Archery Archives - Traditional Bowhunters Of Maryland by fjzhangxiaoquan


									Archery Archives
              Traditional BOWHUNTERs of Maryland                                        SUMMER 2010

                                                               Traditional Bowhunters of Maryland, Inc.
         Traditional Bowhunters
                                                                    Bill Nash, President
            of Maryland, Inc.                                          4440 Maple Grove Road
                                                                        Hampstead, MD 21074
The Traditional Bowhunters of Maryland, Inc.                                410-239-8394
Newsletter is published four times each year and dis-           
tributed to its membership, friends and supporters. This
printed material may not be used without written ex-           Andy Lupher, Vice President
plicit permission from authors.                                        10 Quarterhorse Ct.
                                                                      Owings Mills, MD 21117
To receive your subscription, fill out your membership                    (410) 356-4526
application on the back page of this newsletter and mail
to the address indicated on the application.
                                                                John Deittrick, Secretary
Members are invited to submit news items, photos, arti-                321 Fox Meadow Road
cles, comments, etc. to the editor of                                  Queen Anne, MD 21657
     Traditional Bowhunters of Maryland, Inc.:              

           Traditional Bowhunters of Maryland, Inc                 John Laws, Treasurer
                 Jorge L. Coppen, Editor
                  6208 Honeycomb Ct.                                    14 Camden Avenue
                 Eldersburg, MD 21784                                   Salisbury, MD 21801
                     (410) 842-5991                                         410-742-6852

                                                                   Bob Bartoschesky,
                   TBM Webmaster                                    Membership Director
                        John Leck                                     30566 Paddington Court
                                                                        Salisbury, MD 21804

          Advertising Rates [per issue]:
        1/8 page…………………….$10.00
                                                                   Otis Seese, Chaplain
        1/4 page…………………….$20.00                                            1003 Camp Rd.
        ½ page……………………...$30.00                                           Denton, MD 21629
        Full page……………………$60.00                                             410-479-1260

                                                                   Jorge L. Copppen,
                                                                  Merchandise Coordinator
        Spring Issue                February 1                             (410) 842-5991
          Summer Issue                May 1                  
         Fall Issue                  August 1
        Winter Issue                November 1                    Sam Durner, Librarian

              Traditional BOWHUNTERs of Maryland                                                SUMMER 2010

                                                              should be a great time. All in all, these combined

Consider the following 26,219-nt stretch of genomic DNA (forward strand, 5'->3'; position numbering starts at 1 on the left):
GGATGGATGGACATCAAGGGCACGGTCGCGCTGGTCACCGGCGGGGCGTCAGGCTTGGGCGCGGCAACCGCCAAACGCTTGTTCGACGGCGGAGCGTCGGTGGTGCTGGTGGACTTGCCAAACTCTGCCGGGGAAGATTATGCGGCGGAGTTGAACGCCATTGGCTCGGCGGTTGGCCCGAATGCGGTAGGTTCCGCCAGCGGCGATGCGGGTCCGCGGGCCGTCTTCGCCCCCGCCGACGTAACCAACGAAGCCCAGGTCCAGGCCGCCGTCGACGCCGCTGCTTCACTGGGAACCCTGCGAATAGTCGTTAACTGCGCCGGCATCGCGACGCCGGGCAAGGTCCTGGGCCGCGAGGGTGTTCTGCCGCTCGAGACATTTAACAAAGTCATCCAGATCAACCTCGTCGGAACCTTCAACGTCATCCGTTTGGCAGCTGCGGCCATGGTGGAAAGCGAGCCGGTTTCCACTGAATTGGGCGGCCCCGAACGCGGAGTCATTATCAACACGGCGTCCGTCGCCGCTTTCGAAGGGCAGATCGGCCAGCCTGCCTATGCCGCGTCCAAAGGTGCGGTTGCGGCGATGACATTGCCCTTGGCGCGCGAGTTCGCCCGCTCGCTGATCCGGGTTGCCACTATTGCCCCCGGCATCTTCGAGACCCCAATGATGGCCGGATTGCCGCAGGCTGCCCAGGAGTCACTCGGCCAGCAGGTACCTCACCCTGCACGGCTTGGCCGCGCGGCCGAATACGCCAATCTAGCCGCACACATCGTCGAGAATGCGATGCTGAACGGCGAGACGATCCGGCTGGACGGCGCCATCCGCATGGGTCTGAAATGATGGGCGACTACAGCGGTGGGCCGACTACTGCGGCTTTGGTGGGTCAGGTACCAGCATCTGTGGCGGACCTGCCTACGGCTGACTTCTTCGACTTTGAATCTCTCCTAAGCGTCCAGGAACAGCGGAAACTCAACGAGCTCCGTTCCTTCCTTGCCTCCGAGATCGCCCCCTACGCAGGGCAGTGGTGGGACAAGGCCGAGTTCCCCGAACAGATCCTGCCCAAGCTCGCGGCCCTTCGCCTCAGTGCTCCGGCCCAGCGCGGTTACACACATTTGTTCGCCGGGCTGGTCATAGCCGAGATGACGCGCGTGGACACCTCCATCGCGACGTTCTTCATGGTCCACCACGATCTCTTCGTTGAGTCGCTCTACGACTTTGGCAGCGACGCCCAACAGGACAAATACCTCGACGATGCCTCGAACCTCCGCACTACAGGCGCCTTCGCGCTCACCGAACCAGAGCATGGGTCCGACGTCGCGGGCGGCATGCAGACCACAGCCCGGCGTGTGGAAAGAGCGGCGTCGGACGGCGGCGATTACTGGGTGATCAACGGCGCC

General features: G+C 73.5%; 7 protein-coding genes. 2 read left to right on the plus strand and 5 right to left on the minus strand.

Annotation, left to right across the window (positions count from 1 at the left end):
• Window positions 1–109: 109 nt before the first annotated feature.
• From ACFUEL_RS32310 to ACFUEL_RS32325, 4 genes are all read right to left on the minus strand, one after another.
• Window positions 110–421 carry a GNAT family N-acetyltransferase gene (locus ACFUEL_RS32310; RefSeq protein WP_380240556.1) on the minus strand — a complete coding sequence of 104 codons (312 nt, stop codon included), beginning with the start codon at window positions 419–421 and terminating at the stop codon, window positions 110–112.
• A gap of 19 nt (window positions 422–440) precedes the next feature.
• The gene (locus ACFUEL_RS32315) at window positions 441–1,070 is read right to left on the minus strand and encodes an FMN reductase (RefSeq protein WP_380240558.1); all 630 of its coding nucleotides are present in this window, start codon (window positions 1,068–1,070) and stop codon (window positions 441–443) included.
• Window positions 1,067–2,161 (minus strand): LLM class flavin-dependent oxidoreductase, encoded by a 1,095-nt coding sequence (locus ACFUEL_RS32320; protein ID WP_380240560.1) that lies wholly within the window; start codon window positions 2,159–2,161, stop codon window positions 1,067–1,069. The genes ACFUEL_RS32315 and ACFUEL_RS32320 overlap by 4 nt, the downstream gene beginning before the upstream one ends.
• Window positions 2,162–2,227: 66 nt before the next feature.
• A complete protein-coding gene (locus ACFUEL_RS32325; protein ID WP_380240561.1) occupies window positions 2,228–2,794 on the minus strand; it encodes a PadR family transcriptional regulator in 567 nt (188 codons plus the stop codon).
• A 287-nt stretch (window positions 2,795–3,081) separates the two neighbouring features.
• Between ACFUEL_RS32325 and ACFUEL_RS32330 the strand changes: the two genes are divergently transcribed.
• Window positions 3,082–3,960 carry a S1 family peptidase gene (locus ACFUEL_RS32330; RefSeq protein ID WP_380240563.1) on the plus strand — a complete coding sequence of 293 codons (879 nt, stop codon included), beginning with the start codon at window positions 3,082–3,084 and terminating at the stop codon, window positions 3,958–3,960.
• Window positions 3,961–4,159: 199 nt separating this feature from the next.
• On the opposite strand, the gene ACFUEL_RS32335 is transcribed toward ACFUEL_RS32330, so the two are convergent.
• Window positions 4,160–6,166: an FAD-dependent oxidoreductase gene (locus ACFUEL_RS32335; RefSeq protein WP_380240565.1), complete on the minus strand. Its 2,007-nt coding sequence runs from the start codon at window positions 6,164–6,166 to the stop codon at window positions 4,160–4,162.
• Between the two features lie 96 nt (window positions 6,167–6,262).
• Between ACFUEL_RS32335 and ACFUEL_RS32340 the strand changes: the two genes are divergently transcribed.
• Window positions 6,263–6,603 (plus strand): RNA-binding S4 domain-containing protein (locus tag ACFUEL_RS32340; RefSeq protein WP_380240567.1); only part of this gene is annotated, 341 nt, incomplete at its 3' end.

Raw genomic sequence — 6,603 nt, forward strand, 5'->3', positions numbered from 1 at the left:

Tokata - Spring 2010                                 efforts were successful in generating some income
                                                              for the club and this year’s experience can serve as

A     s I write this I have just returned from the BBTC
shoot, a great time as usual. With the exception of a
                                                              a springboard for the future. This club was founded
                                                              to have fellowship and camaraderie as it focus. But
                                                              without some income along the way it becomes dif-
brief shower Friday evening, the weather was stel-            ficult to offer events and opportunities for members
lar. The Saturday night supper at the club campsite           to become interested in. I want to thank Jack
seemed to go very well and was attended by 60 or              Burdynski for managing the booth and Doug Mott
70 people as a best guess. It was probably our big-           for always being available when a hand was
gest crowd ever. I would like to thank all of those in        needed. Thanks to Andy for making and donating
camp that helped with, and donated side dishes to             the bow and getting the quivers.. And thanks to
the supper. And I want to specifically thank Jack             Stan for making and donating a great knife that I
Burdynski for donating all of the drinks and Steve            was the lucky winner of. Also thanks to Jeremy
Kendrot for being there to help with roasting to pig.         Raynor for his donations, and thanks to all who
I was cutting up the pig and I didn’t see all of those        spent time in the booth.
involved, but I know Merl and Bob Brilhart and
Marcia Rebuck did a lot of set up as well as cleaning                  I want to take this opportunity to thank
up. I thank them for their help as well as everyone           Jorge Coppen for taking on the newsletter for us. I
who helped cook and cleanup from the meals in                 have heard nothing but praise from the member-
camp over the weekend. If you missed this event               ship on the first edition. To keep the content of the
and Andy Lupher’s slammin’ homemade BBQ                       newsletter fresh and interesting we are always look-
sauce, you might want to make a mental note not               ing for new articles from the membership. If you